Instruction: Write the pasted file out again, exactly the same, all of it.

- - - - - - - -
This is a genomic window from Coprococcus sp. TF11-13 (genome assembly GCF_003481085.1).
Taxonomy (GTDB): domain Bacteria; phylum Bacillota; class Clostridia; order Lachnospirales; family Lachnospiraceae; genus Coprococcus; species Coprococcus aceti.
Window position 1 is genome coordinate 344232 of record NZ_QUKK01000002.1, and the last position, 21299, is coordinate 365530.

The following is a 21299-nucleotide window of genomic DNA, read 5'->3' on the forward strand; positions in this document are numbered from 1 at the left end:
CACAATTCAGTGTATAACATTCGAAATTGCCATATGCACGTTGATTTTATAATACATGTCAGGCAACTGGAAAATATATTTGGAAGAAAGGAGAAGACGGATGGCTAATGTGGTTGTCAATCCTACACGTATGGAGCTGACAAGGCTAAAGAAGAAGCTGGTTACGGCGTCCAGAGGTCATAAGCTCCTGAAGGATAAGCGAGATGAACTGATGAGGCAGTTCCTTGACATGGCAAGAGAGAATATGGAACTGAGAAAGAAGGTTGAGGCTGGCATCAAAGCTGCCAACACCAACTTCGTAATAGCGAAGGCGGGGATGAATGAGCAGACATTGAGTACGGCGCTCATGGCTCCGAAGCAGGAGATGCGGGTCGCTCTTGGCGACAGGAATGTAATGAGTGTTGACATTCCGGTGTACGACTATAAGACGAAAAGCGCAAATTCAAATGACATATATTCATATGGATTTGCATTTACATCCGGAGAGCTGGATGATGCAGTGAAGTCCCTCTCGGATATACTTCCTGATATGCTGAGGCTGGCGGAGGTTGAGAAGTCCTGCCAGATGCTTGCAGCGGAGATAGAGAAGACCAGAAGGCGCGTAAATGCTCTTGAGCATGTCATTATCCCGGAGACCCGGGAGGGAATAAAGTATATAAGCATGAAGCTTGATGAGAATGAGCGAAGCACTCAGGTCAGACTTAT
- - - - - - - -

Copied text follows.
This is a genomic window from Coprococcus sp. TF11-13 (genome assembly GCF_003481085.1).
Taxonomy (GTDB): domain Bacteria; phylum Bacillota; class Clostridia; order Lachnospirales; family Lachnospiraceae; genus Coprococcus; species Coprococcus aceti.
Window position 1 is genome coordinate 344232 of record NZ_QUKK01000002.1, and the last position, 21299, is coordinate 365530.

The following is a 21299-nucleotide window of genomic DNA, read 5'->3' on the forward strand; positions in this document are numbered from 1 at the left end:
CACAATTCAGTGTATAACATTCGAAATTGCCATATGCACGTTGATTTTATAATACATGTCAGGCAACTGGAAAATATATTTGGAAGAAAGGAGAAGACGGATGGCTAATGTGGTTGTCAATCCTACACGTATGGAGCTGACAAGGCTAAAGAAGAAGCTGGTTACGGCGTCCAGAGGTCATAAGCTCCTGAAGGATAAGCGAGATGAACTGATGAGGCAGTTCCTTGACATGGCAAGAGAGAATATGGAACTGAGAAAGAAGGTTGAGGCTGGCATCAAAGCTGCCAACACCAACTTCGTAATAGCGAAGGCGGGGATGAATGAGCAGACATTGAGTACGGCGCTCATGGCTCCGAAGCAGGAGATGCGGGTCGCTCTTGGCGACAGGAATGTAATGAGTGTTGACATTCCGGTGTACGACTATAAGACGAAAAGCGCAAATTCAAATGACATATATTCATATGGATTTGCATTTACATCCGGAGAGCTGGATGATGCAGTGAAGTCCCTCTCGGATATACTTCCTGATATGCTGAGGCTGGCGGAGGTTGAGAAGTCCTGCCAGATGCTTGCAGCGGAGATAGAGAAGACCAGAAGGCGCGTAAATGCTCTTGAGCATGTCATTATCCCGGAGACCCGGGAGGGAATAAAGTATATAAGCATGAAGCTTGATGAGAATGAGCGAAGCACTCAGGTCAGACTTAT